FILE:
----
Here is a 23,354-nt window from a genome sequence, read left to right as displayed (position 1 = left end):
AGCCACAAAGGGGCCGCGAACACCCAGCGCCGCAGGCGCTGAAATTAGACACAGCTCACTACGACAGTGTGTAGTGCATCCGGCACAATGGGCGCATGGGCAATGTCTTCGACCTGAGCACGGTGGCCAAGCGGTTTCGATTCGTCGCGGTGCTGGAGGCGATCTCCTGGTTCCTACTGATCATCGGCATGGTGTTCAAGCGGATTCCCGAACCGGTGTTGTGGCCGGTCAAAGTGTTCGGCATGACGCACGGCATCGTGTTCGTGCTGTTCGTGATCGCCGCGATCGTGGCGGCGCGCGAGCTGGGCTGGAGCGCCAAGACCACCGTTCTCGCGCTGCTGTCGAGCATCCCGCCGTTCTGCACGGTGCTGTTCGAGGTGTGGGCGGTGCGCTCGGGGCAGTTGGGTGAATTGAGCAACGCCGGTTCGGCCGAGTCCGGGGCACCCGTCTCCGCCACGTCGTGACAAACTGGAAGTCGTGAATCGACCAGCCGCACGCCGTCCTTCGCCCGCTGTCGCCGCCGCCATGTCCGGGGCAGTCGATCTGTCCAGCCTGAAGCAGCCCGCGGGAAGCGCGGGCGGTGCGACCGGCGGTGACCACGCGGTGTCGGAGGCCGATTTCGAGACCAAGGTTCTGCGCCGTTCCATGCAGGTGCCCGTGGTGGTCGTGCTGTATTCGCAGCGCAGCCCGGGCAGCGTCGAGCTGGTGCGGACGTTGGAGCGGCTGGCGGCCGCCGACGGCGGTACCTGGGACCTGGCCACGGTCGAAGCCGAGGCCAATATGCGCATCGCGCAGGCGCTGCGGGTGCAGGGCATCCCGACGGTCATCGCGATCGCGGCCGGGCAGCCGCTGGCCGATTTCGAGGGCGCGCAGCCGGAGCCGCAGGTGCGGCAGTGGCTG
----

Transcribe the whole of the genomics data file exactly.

Here is a 23,354-nt window from a genome sequence, read left to right as displayed (position 1 = left end):
AGCCACAAAGGGGCCGCGAACACCCAGCGCCGCAGGCGCTGAAATTAGACACAGCTCACTACGACAGTGTGTAGTGCATCCGGCACAATGGGCGCATGGGCAATGTCTTCGACCTGAGCACGGTGGCCAAGCGGTTTCGATTCGTCGCGGTGCTGGAGGCGATCTCCTGGTTCCTACTGATCATCGGCATGGTGTTCAAGCGGATTCCCGAACCGGTGTTGTGGCCGGTCAAAGTGTTCGGCATGACGCACGGCATCGTGTTCGTGCTGTTCGTGATCGCCGCGATCGTGGCGGCGCGCGAGCTGGGCTGGAGCGCCAAGACCACCGTTCTCGCGCTGCTGTCGAGCATCCCGCCGTTCTGCACGGTGCTGTTCGAGGTGTGGGCGGTGCGCTCGGGGCAGTTGGGTGAATTGAGCAACGCCGGTTCGGCCGAGTCCGGGGCACCCGTCTCCGCCACGTCGTGACAAACTGGAAGTCGTGAATCGACCAGCCGCACGCCGTCCTTCGCCCGCTGTCGCCGCCGCCATGTCCGGGGCAGTCGATCTGTCCAGCCTGAAGCAGCCCGCGGGAAGCGCGGGCGGTGCGACCGGCGGTGACCACGCGGTGTCGGAGGCCGATTTCGAGACCAAGGTTCTGCGCCGTTCCATGCAGGTGCCCGTGGTGGTCGTGCTGTATTCGCAGCGCAGCCCGGGCAGCGTCGAGCTGGTGCGGACGTTGGAGCGGCTGGCGGCCGCCGACGGCGGTACCTGGGACCTGGCCACGGTCGAAGCCGAGGCCAATATGCGCATCGCGCAGGCGCTGCGGGTGCAGGGCATCCCGACGGTCATCGCGATCGCGGCCGGGCAGCCGCTGGCCGATTTCGAGGGCGCGCAGCCGGAGCCGCAGGTGCGGCAGTGGCTG